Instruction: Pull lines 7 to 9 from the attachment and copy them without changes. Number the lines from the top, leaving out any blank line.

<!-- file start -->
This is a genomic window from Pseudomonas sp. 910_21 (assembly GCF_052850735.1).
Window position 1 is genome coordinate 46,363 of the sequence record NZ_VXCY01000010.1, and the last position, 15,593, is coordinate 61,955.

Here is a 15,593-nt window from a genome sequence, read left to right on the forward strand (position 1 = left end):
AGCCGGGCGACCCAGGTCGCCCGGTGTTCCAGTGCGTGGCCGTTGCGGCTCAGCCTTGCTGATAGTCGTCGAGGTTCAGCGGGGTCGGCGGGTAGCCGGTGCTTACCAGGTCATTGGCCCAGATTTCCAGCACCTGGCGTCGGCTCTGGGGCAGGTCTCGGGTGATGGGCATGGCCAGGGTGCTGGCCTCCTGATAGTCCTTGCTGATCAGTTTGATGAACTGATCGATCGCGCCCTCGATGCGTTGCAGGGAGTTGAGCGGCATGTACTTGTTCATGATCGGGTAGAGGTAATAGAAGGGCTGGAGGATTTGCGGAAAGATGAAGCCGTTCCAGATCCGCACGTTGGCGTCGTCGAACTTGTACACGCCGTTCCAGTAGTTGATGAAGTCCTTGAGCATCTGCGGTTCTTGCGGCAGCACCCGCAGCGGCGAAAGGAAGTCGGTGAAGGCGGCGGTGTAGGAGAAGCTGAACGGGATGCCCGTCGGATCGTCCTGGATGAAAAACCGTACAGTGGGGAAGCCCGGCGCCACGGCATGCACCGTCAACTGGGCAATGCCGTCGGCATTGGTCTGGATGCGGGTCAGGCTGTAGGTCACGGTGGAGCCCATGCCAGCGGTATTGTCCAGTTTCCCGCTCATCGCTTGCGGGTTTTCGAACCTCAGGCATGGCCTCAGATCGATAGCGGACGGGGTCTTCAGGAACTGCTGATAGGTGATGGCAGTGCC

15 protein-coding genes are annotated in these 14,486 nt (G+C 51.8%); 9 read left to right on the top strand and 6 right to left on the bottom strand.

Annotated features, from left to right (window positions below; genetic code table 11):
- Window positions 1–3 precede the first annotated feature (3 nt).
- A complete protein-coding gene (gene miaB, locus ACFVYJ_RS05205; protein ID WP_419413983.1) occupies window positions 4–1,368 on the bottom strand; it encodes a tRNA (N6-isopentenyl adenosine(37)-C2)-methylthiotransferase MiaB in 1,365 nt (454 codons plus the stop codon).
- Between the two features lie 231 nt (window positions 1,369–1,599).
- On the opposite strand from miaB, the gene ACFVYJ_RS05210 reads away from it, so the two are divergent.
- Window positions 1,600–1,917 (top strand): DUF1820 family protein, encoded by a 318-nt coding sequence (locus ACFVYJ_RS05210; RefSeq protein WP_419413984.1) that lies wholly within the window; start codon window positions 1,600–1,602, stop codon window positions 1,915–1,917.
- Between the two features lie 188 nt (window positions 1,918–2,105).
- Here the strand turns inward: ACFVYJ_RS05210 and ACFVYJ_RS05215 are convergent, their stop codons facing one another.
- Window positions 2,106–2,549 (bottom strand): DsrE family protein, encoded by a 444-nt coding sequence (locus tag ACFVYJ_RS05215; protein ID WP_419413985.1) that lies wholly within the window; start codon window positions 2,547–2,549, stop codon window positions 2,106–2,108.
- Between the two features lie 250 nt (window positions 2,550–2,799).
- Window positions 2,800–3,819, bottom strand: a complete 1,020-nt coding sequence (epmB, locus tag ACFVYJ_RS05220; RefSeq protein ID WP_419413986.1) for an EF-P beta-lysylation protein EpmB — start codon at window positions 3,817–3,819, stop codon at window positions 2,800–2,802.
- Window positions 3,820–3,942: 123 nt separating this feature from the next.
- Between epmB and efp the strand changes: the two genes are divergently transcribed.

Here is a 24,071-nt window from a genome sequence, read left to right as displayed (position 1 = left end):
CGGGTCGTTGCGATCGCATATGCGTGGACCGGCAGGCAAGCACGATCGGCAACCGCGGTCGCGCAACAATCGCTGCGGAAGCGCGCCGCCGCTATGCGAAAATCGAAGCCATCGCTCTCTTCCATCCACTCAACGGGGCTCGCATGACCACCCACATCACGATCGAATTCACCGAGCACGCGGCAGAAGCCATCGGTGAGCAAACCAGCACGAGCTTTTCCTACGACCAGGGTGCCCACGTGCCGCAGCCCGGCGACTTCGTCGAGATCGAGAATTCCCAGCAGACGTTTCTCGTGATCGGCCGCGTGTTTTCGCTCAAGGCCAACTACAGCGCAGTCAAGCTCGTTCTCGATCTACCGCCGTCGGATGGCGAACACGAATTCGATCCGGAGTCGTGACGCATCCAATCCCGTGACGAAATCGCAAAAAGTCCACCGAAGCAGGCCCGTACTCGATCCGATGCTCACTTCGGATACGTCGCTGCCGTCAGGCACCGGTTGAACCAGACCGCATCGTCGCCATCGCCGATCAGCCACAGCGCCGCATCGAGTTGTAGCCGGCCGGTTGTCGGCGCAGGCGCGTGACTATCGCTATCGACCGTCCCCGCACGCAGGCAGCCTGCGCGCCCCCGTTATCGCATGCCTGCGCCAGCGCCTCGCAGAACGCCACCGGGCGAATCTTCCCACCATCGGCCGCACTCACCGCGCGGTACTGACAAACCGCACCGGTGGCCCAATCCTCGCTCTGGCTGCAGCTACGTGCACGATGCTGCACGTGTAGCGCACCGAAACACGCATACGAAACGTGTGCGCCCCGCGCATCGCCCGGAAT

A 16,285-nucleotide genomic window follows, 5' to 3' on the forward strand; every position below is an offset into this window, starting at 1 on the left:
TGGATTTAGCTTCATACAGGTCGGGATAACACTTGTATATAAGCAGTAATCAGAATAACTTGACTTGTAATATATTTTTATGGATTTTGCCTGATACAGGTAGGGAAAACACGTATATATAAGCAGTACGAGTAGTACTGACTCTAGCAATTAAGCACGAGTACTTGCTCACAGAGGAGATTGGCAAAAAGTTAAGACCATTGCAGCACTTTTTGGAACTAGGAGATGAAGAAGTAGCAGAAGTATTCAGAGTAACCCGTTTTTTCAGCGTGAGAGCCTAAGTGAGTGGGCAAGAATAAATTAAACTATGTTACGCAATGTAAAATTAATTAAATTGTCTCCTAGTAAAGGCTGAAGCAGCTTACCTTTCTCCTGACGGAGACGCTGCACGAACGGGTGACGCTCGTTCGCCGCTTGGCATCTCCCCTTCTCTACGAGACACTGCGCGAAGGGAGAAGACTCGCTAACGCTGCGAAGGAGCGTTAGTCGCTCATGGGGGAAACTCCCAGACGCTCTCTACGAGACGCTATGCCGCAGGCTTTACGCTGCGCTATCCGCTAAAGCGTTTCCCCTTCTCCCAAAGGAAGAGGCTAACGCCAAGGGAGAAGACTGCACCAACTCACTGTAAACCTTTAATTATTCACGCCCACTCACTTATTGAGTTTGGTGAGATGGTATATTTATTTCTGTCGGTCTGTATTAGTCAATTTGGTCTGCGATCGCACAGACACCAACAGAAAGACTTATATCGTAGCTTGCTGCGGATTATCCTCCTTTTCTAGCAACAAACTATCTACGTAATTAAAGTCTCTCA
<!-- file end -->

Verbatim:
- Window positions 1–3 precede the first annotated feature (3 nt).
- A complete protein-coding gene (gene miaB, locus ACFVYJ_RS05205; protein ID WP_419413983.1) occupies window positions 4–1,368 on the bottom strand; it encodes a tRNA (N6-isopentenyl adenosine(37)-C2)-methylthiotransferase MiaB in 1,365 nt (454 codons plus the stop codon).
- Between the two features lie 231 nt (window positions 1,369–1,599).